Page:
If you have read my books, you know that I was into hair bands when I was a teenager- like, Motley Crue and Poison and that sort of thing. When those days ended, kids like me had two ways to turn: Grunge or Rap.
You would think that I would have went toward Grunge, being that at least there were still guitars and long hair, but no- I thought it was too depressing, too down. I did dig some of Nirvana's stuff, when I wanted to revel in my misery (like Lithium for instance, and In Bloom, my two favorites), but I also started to like some rap songs.
RAP!? WHAT?! Pimps and ho's and gunshots? Well, yes.
I lived with a dancer at the time, and she was super hip, so she always had dibs on what music to play. The stuff varied from Jane's Addiction to Blondie to Suicidal Tendencies to Snoop Dogg, the new rapper of the moment. We initially just liked the beats to dance to, they were really funky and sort of seventies- all of the Dr. Dre beats were the same, lots of funk influences and samples from many great songs. Good beats were good beats, we were sold. But then I remember her playing a song called "Deeper" by a female rapper named Boss. Amongst much slang and cursing, this chick was talking about something that really struck me:
She didn't have any skills to make a living and she was scared. She was a“second away” from going back to dealing drugs. She couldn't sleep, she’s was getting gray hairs. She felt herself tipping over to the dark side. She didn't want to deal drugs and do shady shit, but she didn't know how else to make a living, to make that kind of money- she was trapped.
That was her reality. I felt it.
A rapper named Tupac Shakur, who was a backup dancer for Digital Underground I believe, came out a year or so later with a song that also struck me. It was called So Many Tears and it sampled a Stevie Wonder song. He also spoke of his life, real true stuff, his reality, his struggles.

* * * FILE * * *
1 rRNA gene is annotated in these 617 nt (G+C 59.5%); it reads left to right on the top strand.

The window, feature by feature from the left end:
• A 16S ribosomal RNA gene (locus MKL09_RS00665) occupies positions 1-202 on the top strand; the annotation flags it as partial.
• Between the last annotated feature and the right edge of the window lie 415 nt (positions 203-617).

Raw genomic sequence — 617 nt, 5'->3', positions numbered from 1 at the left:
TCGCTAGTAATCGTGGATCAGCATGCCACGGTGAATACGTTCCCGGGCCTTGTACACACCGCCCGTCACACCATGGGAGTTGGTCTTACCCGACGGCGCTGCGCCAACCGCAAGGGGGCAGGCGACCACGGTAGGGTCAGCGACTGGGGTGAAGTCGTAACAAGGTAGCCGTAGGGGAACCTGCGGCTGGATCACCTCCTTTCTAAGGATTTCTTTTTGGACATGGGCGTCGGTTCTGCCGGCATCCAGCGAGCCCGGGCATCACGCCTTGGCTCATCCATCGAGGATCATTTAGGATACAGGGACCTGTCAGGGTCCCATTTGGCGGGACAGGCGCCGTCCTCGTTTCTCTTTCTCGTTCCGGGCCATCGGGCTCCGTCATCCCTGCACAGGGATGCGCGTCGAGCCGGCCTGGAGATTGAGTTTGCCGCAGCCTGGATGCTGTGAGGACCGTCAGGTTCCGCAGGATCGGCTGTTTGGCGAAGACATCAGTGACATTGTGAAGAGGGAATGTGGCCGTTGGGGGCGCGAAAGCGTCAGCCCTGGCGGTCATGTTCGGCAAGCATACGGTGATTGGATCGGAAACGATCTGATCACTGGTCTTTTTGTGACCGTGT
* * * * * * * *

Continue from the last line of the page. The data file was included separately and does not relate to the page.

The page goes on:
Take me away from all the pressure and all the pain
Show me some happiness again, I'm going blind
I spend my time in this cell, ain't living well
I know my destiny is Hell Where did I fail?
My life is in denial and when I die
Baptized in eternal fire I'll shed so many tears"
"Painting a picture of my enemies killing me, in my sleep
Will I survive 'til the mornin' to see the sun?
Please Lord forgive me for my sins, cause here I come"
And of course, this guy was literally gunned down and killed in Vegas, not too long later.
I do not like songs about going to the strip club and nailing strippers, or songs about shakin' it like a salt shaker or shorties gettin' low. Those songs can kiss my ass. Autotuned songs with no originality can also kiss my ass. If you are going to sample someone else's music as the background beat, that is fine, but give us something real in the way of lyrics, tell us your story, be original, make a contribution. Is it art? Yes. I think it is if you can give us something real.
There are also some interesting kids out there doing things that are going in the opposite way of all of the Cristal and Rolex rap songs- I have mentioned Kreayshawn in previous posts, and I like the fact that she likes to make her own stuff from thrift stores and she is not interested in Gucci and Prada. It appears to be the same with Lil Debbie- they have their own style, they are not trying to be label whores and I respect that portion of them.
Rap got off track. It was about stories of peoples lives...and then it got bloated and ugly and turned into tacky consumption of luxury goods and greed.I heard a song today by this Macklemore character that made me laugh my ass off: Thrift Shop! THANK YOU!!! He basically said that fifty dollars is too much to spend on a Gucci T-shirt and that he goes to the thrift shop with 20 bucks and buys grandpa clothes and wears them out to party and looks fly as hell in them. That is turning the whole landscape of Rap right on its' ear, right there.
"One man’s trash, that’s another man’s come up Thank your granddad for donating that plaid button-
Up shirt, cause right now, I’m up in here stuntin'
I’m at the Goodwill, you can find me in the bins
I’m not, I’m not stuck on searchin' in that section (Mens)
Your grammy, your aunty, your momma, your mammy
I’ll take those flannel zebra jammies, second hand and I’ll rock that motherfuck*r;
I’m like “Yo, that’s fifty dollars for a t-shirt”
Limited edition, let’s do some simple addition
Fifty dollars for a t-shirt, that’s just some ignorant b*tch sh*t
I call that getting swindled and pimped, sh*t
I call that getting tricked by business
That shirt’s hella dough
And having the same one as six other people in this club is a hella don’t
Peep game, come take a look through my telescope
Trying to get girls from a brand?
Man you hella won’t, man you hella won't"
And this guy has also done a great song on marriage equality that actually made me get a little misty-eyed.
What do you guys think of Rap these days? Still relevant?